USA Today releases
a "review of legislative and campaign records" that shows freshmen lawmakers "are pushing legislation that could benefit some of their most generous campaign contributors." For example:
Five months after taking office, Rep. Stephen Fincher, a cotton farmer from a mostly rural swath of Tennessee, introduced a bill to mandate swift federal approval of genetically modified crops for commercial sale. Fincher has received more campaign money from agribusiness than any other industry.
Here's another: Rep. David McKinley (R-WV) is pushing a bill to help the mining industry avoid EPA regulation:
In the first six months of this year, the mining industry has contributed more than $176,000 to McKinley's re-election effort — nearly double the amount he received from those interests in the two years leading up the 2010 election.
And let's not forget Rep. Sean "Strugglin' on $174k" Duffy (R-WI):
Duffy, who gets a significant portion of his campaign funds from financial services companies, is the lead sponsor of a measure that would dilute the powers of a new Consumer Financial Protection Bureau.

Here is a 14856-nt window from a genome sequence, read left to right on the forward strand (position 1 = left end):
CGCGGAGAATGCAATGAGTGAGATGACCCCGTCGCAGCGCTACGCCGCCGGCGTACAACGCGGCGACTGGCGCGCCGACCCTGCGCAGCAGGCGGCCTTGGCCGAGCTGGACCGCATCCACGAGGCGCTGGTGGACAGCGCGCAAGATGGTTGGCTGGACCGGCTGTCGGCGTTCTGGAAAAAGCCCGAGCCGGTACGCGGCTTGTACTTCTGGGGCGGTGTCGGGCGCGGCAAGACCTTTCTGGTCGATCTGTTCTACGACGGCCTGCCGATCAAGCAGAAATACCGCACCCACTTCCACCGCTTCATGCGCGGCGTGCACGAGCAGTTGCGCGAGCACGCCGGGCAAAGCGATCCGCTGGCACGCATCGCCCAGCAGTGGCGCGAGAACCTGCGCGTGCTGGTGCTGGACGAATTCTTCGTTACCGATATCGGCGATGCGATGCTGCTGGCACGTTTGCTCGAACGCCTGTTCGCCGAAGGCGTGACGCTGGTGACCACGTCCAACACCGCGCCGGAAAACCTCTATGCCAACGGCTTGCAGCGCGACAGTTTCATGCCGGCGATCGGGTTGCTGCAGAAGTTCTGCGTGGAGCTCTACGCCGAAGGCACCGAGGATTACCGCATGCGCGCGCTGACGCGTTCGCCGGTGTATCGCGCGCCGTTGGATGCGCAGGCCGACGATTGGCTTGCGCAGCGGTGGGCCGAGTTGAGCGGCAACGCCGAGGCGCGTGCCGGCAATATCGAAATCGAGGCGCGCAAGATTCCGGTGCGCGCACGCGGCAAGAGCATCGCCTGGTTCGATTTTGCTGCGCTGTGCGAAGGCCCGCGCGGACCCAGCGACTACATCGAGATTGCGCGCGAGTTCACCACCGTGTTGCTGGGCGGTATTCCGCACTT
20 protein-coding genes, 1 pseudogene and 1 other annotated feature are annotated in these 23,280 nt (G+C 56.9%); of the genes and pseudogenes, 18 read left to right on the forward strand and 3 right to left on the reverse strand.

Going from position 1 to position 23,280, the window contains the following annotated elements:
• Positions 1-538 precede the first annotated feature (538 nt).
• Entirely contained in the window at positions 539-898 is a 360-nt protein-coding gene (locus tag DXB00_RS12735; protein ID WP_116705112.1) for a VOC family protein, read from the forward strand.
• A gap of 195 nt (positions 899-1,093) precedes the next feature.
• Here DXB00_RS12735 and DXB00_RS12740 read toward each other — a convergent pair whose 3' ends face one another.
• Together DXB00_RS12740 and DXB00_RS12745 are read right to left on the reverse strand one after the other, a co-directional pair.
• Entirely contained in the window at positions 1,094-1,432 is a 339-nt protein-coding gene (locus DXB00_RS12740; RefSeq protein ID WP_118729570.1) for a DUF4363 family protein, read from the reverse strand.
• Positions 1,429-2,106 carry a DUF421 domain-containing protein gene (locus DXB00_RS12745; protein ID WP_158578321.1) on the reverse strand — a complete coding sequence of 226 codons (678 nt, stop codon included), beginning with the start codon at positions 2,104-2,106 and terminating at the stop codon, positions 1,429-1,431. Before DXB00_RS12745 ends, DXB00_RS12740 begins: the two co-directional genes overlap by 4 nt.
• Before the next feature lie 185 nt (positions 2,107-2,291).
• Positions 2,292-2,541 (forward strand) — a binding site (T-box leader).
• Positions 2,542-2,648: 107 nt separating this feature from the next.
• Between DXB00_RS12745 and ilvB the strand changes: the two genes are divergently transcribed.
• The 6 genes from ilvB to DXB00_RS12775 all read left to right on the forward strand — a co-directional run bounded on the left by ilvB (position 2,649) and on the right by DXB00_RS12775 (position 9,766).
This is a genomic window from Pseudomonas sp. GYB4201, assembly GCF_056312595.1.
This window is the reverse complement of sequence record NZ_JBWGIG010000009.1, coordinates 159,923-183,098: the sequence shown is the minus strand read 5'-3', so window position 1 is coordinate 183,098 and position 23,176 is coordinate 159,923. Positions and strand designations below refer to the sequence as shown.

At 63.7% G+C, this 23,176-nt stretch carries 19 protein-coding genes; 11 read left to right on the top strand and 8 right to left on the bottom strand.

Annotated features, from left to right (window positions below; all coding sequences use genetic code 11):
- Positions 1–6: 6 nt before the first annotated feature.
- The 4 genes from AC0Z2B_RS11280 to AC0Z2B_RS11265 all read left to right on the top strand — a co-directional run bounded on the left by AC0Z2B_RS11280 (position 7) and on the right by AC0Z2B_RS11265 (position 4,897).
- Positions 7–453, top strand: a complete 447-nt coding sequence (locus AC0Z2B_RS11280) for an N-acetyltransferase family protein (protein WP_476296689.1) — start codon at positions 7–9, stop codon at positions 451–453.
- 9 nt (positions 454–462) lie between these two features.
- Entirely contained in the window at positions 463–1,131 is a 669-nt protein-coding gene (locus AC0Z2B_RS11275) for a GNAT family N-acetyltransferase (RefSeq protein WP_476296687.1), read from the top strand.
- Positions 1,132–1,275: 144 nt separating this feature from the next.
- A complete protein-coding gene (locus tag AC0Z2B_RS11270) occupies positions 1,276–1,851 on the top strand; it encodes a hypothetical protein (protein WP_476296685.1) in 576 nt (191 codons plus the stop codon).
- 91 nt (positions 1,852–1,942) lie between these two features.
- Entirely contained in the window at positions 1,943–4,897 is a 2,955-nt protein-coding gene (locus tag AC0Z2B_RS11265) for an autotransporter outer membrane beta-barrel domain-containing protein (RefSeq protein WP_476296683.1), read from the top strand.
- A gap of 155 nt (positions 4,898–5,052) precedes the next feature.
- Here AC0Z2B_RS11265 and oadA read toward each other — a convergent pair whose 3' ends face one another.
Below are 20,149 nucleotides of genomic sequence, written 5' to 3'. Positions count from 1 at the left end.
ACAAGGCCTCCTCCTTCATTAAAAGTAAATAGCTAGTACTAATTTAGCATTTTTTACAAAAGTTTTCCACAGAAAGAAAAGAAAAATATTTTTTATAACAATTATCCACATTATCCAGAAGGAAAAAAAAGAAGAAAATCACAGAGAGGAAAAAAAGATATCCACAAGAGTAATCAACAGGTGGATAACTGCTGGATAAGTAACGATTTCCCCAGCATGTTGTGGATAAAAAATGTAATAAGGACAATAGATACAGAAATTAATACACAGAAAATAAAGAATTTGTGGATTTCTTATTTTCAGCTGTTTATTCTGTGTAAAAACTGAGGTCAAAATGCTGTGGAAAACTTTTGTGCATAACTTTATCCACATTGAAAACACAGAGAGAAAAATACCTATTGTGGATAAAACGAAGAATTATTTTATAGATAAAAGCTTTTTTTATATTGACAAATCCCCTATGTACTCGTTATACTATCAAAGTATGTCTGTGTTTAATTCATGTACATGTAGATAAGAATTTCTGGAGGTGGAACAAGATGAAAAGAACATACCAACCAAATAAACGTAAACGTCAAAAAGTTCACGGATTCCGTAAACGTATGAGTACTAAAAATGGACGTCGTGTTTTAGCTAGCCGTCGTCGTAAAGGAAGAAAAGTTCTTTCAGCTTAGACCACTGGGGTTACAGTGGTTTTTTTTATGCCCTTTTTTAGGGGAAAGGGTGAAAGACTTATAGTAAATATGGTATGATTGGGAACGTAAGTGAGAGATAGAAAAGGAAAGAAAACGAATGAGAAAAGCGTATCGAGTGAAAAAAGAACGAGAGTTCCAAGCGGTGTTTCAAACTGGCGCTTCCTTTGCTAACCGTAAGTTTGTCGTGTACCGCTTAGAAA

Thanks to those lawmakers and others like them:
House freshmen collected $37.2 million during the first six months of the year, a 34.3% jump over the campaign money raised by new House lawmakers at the same point in the 2010 election cycle, according to Federal Election Commission data.
A third of the donations this year to House freshmen who have joined the Tea Party caucus came from political action committees, a USA TODAY analysis shows.
With priorities like this, is it any wonder that tea party ratings are now at an all-time low?